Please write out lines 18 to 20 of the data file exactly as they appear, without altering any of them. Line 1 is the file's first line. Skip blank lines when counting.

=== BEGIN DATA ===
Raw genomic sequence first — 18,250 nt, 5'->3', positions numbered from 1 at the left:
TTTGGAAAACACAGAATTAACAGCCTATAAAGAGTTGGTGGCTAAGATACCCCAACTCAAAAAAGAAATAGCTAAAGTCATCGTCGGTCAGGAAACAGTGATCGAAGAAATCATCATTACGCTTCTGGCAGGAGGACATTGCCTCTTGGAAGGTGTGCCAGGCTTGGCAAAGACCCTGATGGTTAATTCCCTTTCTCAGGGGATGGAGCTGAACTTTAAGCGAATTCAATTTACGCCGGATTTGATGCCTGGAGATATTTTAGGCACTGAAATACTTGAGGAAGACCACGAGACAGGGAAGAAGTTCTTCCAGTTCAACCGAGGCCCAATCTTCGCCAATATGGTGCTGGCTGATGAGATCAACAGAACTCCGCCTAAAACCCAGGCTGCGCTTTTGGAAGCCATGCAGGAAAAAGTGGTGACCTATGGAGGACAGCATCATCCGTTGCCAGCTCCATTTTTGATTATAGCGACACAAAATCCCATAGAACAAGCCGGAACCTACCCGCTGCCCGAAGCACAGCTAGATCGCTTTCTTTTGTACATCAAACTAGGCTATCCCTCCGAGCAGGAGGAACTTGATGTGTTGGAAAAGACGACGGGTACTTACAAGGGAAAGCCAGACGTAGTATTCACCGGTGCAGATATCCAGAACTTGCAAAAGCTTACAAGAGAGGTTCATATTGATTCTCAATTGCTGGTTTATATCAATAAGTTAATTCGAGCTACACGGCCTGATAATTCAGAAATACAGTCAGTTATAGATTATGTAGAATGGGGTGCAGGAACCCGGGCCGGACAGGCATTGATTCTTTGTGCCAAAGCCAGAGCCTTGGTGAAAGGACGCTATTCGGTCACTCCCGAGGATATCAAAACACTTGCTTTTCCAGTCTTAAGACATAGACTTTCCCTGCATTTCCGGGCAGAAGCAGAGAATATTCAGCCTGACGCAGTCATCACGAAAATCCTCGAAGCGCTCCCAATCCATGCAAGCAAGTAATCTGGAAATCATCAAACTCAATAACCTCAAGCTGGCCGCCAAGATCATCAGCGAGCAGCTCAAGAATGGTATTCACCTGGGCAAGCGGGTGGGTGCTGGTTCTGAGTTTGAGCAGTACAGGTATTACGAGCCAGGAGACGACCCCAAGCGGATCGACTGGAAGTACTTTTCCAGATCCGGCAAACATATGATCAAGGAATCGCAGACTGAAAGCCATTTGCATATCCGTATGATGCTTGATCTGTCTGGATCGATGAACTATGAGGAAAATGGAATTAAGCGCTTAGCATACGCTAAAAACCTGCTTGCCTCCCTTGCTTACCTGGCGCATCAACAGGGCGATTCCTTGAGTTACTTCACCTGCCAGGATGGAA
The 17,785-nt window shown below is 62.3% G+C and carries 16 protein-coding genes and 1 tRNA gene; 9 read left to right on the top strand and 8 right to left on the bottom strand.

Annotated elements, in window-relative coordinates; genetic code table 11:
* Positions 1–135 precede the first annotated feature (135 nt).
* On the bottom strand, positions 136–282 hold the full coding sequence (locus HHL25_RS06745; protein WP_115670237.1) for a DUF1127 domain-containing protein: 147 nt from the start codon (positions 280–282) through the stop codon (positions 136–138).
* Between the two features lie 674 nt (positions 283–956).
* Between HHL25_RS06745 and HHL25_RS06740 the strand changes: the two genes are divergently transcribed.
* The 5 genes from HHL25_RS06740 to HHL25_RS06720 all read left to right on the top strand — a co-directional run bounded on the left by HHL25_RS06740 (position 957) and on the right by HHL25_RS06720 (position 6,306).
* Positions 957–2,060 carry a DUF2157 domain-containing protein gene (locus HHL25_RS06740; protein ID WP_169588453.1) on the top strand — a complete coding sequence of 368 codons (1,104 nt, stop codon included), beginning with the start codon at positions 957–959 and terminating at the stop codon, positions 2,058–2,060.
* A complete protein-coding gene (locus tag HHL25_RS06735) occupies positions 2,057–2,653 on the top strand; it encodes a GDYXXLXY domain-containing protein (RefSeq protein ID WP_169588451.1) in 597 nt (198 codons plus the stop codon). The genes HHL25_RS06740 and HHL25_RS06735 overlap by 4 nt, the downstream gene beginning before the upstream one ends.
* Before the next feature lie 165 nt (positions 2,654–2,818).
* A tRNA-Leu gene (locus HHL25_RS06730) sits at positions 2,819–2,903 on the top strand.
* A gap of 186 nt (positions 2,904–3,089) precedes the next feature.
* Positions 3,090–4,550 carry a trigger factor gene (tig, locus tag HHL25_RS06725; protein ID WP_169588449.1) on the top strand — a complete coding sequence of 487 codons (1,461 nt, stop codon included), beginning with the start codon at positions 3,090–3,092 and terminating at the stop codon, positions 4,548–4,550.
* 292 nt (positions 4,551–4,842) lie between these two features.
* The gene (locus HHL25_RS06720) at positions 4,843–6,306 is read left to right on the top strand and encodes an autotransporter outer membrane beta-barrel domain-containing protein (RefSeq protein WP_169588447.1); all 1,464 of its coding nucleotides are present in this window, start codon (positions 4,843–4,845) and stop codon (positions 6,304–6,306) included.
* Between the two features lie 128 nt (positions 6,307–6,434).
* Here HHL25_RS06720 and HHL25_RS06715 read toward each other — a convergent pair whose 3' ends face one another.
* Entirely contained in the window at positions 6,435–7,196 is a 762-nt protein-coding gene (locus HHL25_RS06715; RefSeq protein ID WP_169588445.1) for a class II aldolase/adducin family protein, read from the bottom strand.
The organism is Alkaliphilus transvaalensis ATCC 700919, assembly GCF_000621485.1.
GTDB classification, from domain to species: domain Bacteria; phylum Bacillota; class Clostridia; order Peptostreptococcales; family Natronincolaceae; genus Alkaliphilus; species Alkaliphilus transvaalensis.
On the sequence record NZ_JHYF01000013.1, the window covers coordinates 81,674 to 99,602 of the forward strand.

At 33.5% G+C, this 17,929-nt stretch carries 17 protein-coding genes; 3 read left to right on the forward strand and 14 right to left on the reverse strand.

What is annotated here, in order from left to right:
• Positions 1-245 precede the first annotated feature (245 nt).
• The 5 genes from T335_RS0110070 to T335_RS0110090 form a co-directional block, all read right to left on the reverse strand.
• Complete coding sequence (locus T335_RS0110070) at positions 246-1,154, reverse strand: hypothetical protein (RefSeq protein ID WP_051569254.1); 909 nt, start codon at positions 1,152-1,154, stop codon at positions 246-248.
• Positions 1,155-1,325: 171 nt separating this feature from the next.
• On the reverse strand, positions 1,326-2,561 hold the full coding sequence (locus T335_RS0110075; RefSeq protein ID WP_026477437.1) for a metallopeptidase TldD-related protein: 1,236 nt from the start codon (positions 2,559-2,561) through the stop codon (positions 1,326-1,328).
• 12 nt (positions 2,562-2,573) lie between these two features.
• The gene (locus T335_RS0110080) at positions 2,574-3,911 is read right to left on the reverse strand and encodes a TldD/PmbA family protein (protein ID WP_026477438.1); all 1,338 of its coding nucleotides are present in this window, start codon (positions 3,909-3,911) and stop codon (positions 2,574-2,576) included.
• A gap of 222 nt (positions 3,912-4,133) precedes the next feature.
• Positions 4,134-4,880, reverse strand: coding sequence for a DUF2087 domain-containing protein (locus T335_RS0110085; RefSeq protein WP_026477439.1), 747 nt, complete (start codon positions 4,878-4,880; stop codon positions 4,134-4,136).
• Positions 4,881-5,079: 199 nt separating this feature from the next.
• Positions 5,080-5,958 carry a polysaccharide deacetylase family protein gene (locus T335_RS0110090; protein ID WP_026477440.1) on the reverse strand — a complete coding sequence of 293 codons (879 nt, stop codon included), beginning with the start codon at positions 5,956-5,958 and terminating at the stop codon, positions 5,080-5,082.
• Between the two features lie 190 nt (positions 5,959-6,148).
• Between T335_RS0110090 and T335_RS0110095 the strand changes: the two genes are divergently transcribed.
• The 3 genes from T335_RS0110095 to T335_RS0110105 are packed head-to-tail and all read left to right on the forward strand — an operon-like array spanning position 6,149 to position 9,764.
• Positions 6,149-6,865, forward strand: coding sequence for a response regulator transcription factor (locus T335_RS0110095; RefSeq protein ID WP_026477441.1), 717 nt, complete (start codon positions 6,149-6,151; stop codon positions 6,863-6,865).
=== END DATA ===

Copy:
* Between the two features lie 128 nt (positions 6,307–6,434).
* Here HHL25_RS06720 and HHL25_RS06715 read toward each other — a convergent pair whose 3' ends face one another.
* Entirely contained in the window at positions 6,435–7,196 is a 762-nt protein-coding gene (locus HHL25_RS06715; RefSeq protein ID WP_169588445.1) for a class II aldolase/adducin family protein, read from the bottom strand.